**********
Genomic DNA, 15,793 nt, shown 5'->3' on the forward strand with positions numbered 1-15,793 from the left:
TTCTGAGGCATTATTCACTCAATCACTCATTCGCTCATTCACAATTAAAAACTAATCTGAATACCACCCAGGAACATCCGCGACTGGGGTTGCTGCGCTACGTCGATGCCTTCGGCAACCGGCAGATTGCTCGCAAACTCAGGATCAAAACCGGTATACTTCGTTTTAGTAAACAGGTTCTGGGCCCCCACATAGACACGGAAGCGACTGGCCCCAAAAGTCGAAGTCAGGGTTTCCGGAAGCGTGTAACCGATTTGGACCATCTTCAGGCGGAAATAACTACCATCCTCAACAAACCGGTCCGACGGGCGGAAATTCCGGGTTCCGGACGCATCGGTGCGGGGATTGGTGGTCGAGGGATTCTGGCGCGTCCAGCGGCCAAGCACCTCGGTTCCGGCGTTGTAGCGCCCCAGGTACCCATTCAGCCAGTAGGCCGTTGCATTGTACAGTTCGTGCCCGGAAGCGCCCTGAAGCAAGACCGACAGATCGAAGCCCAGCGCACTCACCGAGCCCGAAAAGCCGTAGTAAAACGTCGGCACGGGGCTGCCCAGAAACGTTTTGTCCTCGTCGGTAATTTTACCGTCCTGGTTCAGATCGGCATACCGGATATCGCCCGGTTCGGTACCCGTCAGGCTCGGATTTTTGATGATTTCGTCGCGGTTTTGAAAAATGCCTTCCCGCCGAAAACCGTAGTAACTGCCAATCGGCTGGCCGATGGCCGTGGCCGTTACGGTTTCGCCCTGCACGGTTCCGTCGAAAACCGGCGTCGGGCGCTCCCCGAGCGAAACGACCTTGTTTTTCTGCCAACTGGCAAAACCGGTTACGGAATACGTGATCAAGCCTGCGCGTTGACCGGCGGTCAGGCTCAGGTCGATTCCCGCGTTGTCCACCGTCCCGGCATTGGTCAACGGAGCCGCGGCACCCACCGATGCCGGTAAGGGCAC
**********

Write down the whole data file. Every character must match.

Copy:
Genomic DNA, 15,793 nt, shown 5'->3' on the forward strand with positions numbered 1-15,793 from the left:
TTCTGAGGCATTATTCACTCAATCACTCATTCGCTCATTCACAATTAAAAACTAATCTGAATACCACCCAGGAACATCCGCGACTGGGGTTGCTGCGCTACGTCGATGCCTTCGGCAACCGGCAGATTGCTCGCAAACTCAGGATCAAAACCGGTATACTTCGTTTTAGTAAACAGGTTCTGGGCCCCCACATAGACACGGAAGCGACTGGCCCCAAAAGTCGAAGTCAGGGTTTCCGGAAGCGTGTAACCGATTTGGACCATCTTCAGGCGGAAATAACTACCATCCTCAACAAACCGGTCCGACGGGCGGAAATTCCGGGTTCCGGACGCATCGGTGCGGGGATTGGTGGTCGAGGGATTCTGGCGCGTCCAGCGGCCAAGCACCTCGGTTCCGGCGTTGTAGCGCCCCAGGTACCCATTCAGCCAGTAGGCCGTTGCATTGTACAGTTCGTGCCCGGAAGCGCCCTGAAGCAAGACCGACAGATCGAAGCCCAGCGCACTCACCGAGCCCGAAAAGCCGTAGTAAAACGTCGGCACGGGGCTGCCCAGAAACGTTTTGTCCTCGTCGGTAATTTTACCGTCCTGGTTCAGATCGGCATACCGGATATCGCCCGGTTCGGTACCCGTCAGGCTCGGATTTTTGATGATTTCGTCGCGGTTTTGAAAAATGCCTTCCCGCCGAAAACCGTAGTAACTGCCAATCGGCTGGCCGATGGCCGTGGCCGTTACGGTTTCGCCCTGCACGGTTCCGTCGAAAACCGGCGTCGGGCGCTCCCCGAGCGAAACGACCTTGTTTTTCTGCCAACTGGCAAAACCGGTTACGGAATACGTGATCAAGCCTGCGCGTTGACCGGCGGTCAGGCTCAGGTCGATTCCCGCGTTGTCCACCGTCCCGGCATTGGTCAACGGAGCCGCGGCACCCACCGATGCCGGTAAGGGCAC